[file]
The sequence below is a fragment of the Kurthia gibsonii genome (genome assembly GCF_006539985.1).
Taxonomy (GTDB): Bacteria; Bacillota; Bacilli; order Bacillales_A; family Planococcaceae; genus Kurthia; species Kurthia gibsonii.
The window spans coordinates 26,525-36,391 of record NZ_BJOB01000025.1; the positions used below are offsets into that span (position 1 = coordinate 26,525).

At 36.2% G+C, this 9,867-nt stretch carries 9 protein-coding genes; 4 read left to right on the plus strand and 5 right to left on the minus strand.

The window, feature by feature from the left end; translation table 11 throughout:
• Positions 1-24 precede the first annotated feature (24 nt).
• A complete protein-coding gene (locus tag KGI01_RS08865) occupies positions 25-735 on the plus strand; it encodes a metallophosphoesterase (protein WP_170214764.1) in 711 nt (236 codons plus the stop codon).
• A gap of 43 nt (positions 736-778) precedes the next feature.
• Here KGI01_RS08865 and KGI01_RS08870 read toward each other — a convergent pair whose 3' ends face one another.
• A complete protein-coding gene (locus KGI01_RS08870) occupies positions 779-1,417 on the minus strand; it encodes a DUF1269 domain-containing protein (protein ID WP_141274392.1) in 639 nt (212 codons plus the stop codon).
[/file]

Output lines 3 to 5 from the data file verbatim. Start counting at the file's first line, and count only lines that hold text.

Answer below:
The window spans coordinates 26,525-36,391 of record NZ_BJOB01000025.1; the positions used below are offsets into that span (position 1 = coordinate 26,525).

At 36.2% G+C, this 9,867-nt stretch carries 9 protein-coding genes; 4 read left to right on the plus strand and 5 right to left on the minus strand.

The window, feature by feature from the left end; translation table 11 throughout: